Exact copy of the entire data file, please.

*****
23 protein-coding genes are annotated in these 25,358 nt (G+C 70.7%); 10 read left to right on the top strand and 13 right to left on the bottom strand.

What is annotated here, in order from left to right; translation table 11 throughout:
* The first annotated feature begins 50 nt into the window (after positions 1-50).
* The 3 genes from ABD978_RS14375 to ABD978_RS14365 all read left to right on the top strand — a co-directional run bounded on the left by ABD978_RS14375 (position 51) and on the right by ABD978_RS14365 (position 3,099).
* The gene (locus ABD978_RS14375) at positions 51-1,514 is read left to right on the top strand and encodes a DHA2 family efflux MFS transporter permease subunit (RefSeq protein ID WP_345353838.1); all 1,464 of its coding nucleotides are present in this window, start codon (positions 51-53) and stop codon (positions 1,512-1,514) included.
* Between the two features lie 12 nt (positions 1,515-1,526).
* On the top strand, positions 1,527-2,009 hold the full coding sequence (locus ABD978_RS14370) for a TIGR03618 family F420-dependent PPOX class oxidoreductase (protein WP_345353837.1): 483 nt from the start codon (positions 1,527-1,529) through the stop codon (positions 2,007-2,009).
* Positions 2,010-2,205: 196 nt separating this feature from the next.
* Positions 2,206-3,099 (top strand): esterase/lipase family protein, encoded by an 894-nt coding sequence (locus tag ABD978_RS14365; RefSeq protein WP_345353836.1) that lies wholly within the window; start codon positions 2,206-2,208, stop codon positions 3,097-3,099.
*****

23 protein-coding genes are annotated in these 25,358 nt (G+C 70.7%); 10 read left to right on the top strand and 13 right to left on the bottom strand.

What is annotated here, in order from left to right; translation table 11 throughout:
* The first annotated feature begins 50 nt into the window (after positions 1-50).
* The 3 genes from ABD978_RS14375 to ABD978_RS14365 all read left to right on the top strand — a co-directional run bounded on the left by ABD978_RS14375 (position 51) and on the right by ABD978_RS14365 (position 3,099).
* The gene (locus ABD978_RS14375) at positions 51-1,514 is read left to right on the top strand and encodes a DHA2 family efflux MFS transporter permease subunit (RefSeq protein ID WP_345353838.1); all 1,464 of its coding nucleotides are present in this window, start codon (positions 51-53) and stop codon (positions 1,512-1,514) included.
* Between the two features lie 12 nt (positions 1,515-1,526).
* On the top strand, positions 1,527-2,009 hold the full coding sequence (locus ABD978_RS14370) for a TIGR03618 family F420-dependent PPOX class oxidoreductase (protein WP_345353837.1): 483 nt from the start codon (positions 1,527-1,529) through the stop codon (positions 2,007-2,009).
* Positions 2,010-2,205: 196 nt separating this feature from the next.
* Positions 2,206-3,099 (top strand): esterase/lipase family protein, encoded by an 894-nt coding sequence (locus tag ABD978_RS14365; RefSeq protein WP_345353836.1) that lies wholly within the window; start codon positions 2,206-2,208, stop codon positions 3,097-3,099.